(December 20, 2015) Original
(May 29, 2016) New Trailer (#2) / New Posters (#1-#6)
(July 3, 2016) New Trailer (#3) / New Posters (#7-#12) / Replaced No Synopsis with Vague Synopsis
(July 17, 2016) New Poster (#13)
July 22, 2016
From IMDb: “The USS Enterprise crew explores the furthest reaches of uncharted space, where they encounter a mysterious new enemy who puts them and everything the Federation stands for to the test.”
Poster Rating: C / F / C- (9) / D / F
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Review: (#1) An assault of unnecessary color and what appears to be excessive lens flare-like effects. While the design isn’t exactly awful, it’s certainly not attractive. (#2) This is corny as hell and there’s no other way to describe it. The colors are awful, the title placement is cheesy and there’s nothing of merit to give the design a higher grade.
(#3-#11) A series of colored character posters that fit the uniforms of the stars, but don’t really excite the mind, especially with the repurposed communicator lighting and crappy alien invasion motif. (#12) I guess if this character is interesting to you, having her full-page visage is perfect. For most everyone else, it’s not that good.
(#13) It’s another shapeless, unflattering design like #2, but with significantly less color.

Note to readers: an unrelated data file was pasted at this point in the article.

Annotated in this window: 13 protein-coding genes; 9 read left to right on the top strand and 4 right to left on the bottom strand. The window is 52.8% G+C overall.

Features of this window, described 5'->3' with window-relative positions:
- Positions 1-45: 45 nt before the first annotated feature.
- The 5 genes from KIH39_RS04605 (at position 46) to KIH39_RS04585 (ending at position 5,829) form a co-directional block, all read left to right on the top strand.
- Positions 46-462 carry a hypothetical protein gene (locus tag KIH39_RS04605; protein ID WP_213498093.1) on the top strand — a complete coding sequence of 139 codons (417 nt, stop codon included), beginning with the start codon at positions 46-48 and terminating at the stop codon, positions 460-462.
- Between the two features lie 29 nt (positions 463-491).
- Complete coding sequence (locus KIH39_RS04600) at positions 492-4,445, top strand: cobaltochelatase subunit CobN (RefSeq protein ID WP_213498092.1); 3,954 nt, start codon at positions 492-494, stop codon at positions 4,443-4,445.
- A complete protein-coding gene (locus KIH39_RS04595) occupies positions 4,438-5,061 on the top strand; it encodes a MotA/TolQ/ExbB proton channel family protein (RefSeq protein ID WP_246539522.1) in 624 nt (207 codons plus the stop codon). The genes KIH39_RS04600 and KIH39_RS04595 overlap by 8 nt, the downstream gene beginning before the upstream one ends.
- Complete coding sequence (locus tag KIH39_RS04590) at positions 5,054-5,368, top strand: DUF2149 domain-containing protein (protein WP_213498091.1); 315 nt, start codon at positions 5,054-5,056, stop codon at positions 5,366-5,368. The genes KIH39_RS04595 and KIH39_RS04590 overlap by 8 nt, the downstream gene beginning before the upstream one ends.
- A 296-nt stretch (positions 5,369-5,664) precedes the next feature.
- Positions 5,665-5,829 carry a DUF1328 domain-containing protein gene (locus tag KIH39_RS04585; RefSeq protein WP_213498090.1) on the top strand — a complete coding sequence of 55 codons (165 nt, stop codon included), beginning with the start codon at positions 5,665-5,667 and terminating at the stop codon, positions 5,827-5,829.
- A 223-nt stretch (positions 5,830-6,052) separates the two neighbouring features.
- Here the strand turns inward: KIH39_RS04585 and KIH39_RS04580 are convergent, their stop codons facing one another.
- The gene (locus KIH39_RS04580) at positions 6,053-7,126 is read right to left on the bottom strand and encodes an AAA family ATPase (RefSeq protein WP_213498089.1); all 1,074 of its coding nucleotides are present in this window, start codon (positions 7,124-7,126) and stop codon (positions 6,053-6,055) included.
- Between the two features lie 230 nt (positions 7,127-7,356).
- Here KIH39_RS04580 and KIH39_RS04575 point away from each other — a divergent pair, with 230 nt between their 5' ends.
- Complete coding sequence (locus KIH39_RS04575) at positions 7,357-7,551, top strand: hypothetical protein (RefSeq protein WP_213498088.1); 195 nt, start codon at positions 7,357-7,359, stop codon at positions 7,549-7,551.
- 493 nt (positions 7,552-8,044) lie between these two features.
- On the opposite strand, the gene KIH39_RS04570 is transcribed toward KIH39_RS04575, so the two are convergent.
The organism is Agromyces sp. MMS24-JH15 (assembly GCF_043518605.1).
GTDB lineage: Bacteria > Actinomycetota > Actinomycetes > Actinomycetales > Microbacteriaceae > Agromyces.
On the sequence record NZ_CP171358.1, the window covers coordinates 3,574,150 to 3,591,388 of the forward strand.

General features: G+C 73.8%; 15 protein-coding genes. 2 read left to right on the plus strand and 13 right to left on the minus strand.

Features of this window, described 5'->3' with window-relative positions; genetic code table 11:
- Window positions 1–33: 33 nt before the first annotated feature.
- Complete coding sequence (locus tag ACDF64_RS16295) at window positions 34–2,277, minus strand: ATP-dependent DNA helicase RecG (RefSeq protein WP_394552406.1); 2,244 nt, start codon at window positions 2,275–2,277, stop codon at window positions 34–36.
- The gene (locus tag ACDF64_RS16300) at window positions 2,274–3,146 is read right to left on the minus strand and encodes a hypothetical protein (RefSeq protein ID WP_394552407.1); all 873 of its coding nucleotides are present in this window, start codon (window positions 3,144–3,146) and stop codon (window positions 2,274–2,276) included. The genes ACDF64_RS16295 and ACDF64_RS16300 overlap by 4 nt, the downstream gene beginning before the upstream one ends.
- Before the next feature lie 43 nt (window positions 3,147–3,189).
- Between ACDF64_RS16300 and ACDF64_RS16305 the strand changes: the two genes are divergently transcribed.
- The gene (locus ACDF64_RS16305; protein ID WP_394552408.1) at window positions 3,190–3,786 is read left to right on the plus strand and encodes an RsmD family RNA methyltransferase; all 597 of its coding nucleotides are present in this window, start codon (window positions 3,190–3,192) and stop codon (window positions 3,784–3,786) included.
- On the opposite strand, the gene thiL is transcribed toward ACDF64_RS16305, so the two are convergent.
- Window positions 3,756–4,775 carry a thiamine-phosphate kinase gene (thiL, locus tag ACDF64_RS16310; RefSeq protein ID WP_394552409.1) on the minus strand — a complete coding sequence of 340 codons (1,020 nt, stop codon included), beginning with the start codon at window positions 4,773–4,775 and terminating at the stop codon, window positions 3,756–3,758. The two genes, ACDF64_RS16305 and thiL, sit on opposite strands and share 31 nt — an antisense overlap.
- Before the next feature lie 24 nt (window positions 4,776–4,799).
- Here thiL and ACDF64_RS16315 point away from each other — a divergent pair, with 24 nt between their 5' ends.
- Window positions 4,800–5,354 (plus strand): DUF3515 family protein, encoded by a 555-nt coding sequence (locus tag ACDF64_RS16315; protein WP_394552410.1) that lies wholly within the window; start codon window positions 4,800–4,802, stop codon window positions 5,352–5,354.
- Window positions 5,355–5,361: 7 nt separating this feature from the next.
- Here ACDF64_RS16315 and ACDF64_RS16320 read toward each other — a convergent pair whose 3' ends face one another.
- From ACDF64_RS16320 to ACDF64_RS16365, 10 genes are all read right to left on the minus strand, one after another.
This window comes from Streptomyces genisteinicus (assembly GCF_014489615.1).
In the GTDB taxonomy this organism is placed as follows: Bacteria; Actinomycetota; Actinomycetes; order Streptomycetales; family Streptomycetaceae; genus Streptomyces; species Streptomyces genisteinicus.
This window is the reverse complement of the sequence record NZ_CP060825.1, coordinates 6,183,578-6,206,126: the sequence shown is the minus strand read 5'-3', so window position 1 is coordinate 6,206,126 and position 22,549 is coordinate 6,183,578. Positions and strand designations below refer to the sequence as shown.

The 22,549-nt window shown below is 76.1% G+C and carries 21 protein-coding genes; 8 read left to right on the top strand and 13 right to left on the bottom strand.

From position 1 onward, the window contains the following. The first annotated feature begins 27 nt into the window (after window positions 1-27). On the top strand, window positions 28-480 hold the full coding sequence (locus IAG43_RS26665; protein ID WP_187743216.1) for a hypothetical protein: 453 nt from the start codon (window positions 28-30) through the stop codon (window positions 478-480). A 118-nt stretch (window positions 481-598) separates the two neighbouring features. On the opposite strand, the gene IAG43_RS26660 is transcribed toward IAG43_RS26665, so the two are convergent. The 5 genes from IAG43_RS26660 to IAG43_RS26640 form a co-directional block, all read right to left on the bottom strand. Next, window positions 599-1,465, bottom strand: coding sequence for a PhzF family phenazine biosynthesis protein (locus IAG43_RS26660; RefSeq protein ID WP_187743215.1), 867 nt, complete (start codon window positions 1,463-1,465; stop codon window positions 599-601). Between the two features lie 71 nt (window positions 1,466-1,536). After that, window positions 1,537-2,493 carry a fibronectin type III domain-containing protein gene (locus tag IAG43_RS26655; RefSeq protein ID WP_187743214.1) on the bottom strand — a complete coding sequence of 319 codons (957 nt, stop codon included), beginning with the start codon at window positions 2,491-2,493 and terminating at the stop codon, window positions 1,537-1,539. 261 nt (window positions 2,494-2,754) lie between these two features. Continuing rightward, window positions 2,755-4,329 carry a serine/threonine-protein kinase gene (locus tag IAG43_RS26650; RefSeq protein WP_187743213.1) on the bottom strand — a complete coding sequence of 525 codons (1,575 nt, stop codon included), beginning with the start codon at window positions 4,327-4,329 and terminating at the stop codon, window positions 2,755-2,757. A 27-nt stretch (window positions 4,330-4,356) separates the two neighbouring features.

Trailer Rating: C- / C+ / B-
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Review: (#1) Doubling down on the action-heavy nature of the rebooted franchise, Star Trek Beyond promises to destroy the U.S.S. Enterprises followed very quickly by splitting up the team and making them fair for themselves. That doesn’t sound very Trek-like, but with no J.J. Abrams at the helm, it’s possible, slightly possible, the action-oriented elements of the trailer won’t be as dispiriting when put into the context of the film.
(#2) We’re finally getting some more details about the film’s plot, but every element in this design suggests a film that continues to go astray from the core concepts that made Star Trek great. The film’s visuals remind more of a Michael Bay film than a film that might cater to or at least appease fans of the television series.
(#3) The trailers are giving more glimpses into the premise and while a lot of it seems stuck in the recent films’ wheelhouses, there are minor elements that suggest a film that might please the fans who are tired of superficiality and betrayal of purpose.
The first reboot received four Oscar nominations, taking home the series’ first for Best Makeup. The second film earned a single nomination for Best Visual Effects. Either this one will follow the path of the predecessor or it will be utterly ignored. A lot depends.